SECURE 2.0 law may make you more secure in retirement
A new law was recently signed that will help Americans save more for retirement, although many of the provisions don’t kick in for a few years. The Setting Every Community Up for Retirement Enhancement 2.0 Act (SECURE 2.0) was signed into law on December 29, 2022. SECURE 2.0 is meant to build on the original SECURE Act of 2019, which made major changes to the required minimum distribution (RMD) rules and other retirement provisions.
Here are some of the significant retirement plan changes and when they’ll become effective:
- The age for beginning RMDs is going up. Employer-sponsored qualified retirement plans, traditional IRAs and individual retirement annuities are subject to RMD rules. They require that benefits start being distributed by a specific beginning date. Under the new law, the age used to determine distributions increases from age 72 to age 73 starting on January 1, 2023. It will then increase to age 75 starting on January 1, 2033.
- There will be higher “catch-up” contributions for 401(k) participants ages 60 through 63. Currently, participants in certain retirement plans can make additional catch-up contributions if they’re age 50 and older. The limit on catch-up contributions to 401(k) plans is $7,500 for 2023. Secure 2.0 will raise the 401(k) plan catch-up contribution limits to the greater of $10,000 or 150% of the regular catch-up amount for individuals ages 60 through 63. The higher amounts will be indexed for inflation after 2025. This provision will take effect for taxable years beginning after December 31, 2024. (There will also be increased catch-up amounts for SIMPLE plans.)
- Tax-free rollovers will be allowed from 529 accounts to Roth IRAs. SECURE 2.0 will permit beneficiaries of 529 college savings accounts to make direct trustee-to-trustee rollovers from a 529 account in their names to their Roth IRAs without tax or penalty. Several rules apply. This provision is effective for distributions after December 31, 2023.
- “Matching” contributions will be permitted for employees with student loan debt. The new lawwill allow an employer to make matching contributions to 401(k) and certain other retirement plans with respect to “qualified student loan payments.” The result of this provision is that employees who can’t afford to save money for retirement because they’re repaying student loan debt can still receive matching contributions from their employers into retirement plans. Taxpayers can receive these matching contributions even if they aren’t contributing to their own retirement accounts. This will take effect starting after December 31, 2023.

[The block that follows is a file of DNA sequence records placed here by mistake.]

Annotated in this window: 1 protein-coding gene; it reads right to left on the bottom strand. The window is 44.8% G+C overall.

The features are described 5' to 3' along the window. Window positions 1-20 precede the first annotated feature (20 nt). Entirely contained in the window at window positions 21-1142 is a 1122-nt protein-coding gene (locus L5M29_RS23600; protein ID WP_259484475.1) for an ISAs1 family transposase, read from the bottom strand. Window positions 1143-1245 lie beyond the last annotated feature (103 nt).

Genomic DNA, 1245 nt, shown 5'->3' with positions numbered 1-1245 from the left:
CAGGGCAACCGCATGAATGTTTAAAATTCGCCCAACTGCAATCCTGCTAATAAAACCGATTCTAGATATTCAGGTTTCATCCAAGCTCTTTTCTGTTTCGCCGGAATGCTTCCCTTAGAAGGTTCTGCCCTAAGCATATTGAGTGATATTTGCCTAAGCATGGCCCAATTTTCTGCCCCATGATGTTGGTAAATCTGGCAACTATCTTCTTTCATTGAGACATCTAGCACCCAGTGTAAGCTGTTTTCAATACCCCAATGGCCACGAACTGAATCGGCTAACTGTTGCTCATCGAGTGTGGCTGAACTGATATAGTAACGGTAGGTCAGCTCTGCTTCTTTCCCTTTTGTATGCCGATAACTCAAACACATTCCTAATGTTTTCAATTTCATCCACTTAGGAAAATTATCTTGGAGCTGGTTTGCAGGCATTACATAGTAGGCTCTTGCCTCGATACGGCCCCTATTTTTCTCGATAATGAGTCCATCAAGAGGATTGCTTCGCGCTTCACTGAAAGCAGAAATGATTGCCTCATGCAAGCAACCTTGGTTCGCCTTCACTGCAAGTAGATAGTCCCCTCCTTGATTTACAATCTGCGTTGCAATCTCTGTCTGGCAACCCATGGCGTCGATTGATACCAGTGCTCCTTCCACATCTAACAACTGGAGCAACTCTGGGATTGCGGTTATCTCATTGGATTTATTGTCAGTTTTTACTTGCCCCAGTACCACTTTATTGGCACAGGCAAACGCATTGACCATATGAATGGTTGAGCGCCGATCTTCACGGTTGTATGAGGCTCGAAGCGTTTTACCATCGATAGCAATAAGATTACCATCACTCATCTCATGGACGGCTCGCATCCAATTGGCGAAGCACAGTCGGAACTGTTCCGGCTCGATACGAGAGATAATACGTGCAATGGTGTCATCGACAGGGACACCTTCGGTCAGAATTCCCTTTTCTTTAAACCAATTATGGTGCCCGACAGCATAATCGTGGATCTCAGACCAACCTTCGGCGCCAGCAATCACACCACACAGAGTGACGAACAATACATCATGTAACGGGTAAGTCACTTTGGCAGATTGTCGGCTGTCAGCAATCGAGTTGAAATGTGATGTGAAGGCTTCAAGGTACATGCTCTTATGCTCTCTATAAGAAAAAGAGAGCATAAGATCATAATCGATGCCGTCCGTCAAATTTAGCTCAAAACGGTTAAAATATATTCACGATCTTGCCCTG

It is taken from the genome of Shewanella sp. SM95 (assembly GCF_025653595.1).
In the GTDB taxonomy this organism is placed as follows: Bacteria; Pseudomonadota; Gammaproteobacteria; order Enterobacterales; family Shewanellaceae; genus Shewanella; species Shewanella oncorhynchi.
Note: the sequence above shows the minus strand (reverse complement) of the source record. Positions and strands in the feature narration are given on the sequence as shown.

Just the beginning
These are only some of the many provisions in SECURE 2.0. Contact us if you have any questions about your situation.
Non-retirement plan provision
There are also some parts of the law that aren’t related to retirement plans, including a change to Achieving a Better Life Experience (ABLE) accounts. Tax-exempt ABLE programs are established by states to assist individuals with disabilities.
Currently, in order to be the beneficiary of an ABLE account, an individual’s disability or blindness must have occurred before age 26. SECURE 2.0 increases this age limit to 46, which will make more people eligible to benefit from an ABLE account. This provision is effective for tax years beginning after December 31, 2025.
Can you deduct the costs of a spouse on a business trip?
If you own a company and travel for business, you may wonder whether you can deduct all the costs of having your spouse accompany you on trips. It’s possible, but the rules are restrictive.
First, your spouse must be your employee. If that isn’t the case, then even if your spouse has a bona fide business purpose for making the trip with you, you won’t likely qualify to deduct all of his or her travel costs. In fact, this requirement prevents tax deductibility in most cases.
If your spouse is your employee, then you can deduct travel costs if his or her presence on the trip serves a bona fide business purpose. It isn’t enough for your spouse to merely be “helpful” in incidental ways, such as by typing your meeting notes. Your spouse’s presence must serve a necessary business purpose.
In most cases, a spouse’s participation in social functions, for example as a host or hostess, isn’t enough to establish a business purpose. That is, if his or her purpose is to establish general goodwill for customers or associates, this is usually insufficient. Further, if there’s a vacation element to the trip (for example, if your spouse spends time sightseeing), it will be more difficult to establish a business purpose for his or her presence on the trip. On the other hand, a bona fide business purpose exists if your spouse’s presence is necessary to care for a serious medical condition that you have.
If these tests are satisfied in relation to your spouse, the normal deductions for business travel away from home can be claimed. These include the costs of transportation, meals, lodging, and incidentals such as dry cleaning and phone calls.
A non-employee spouse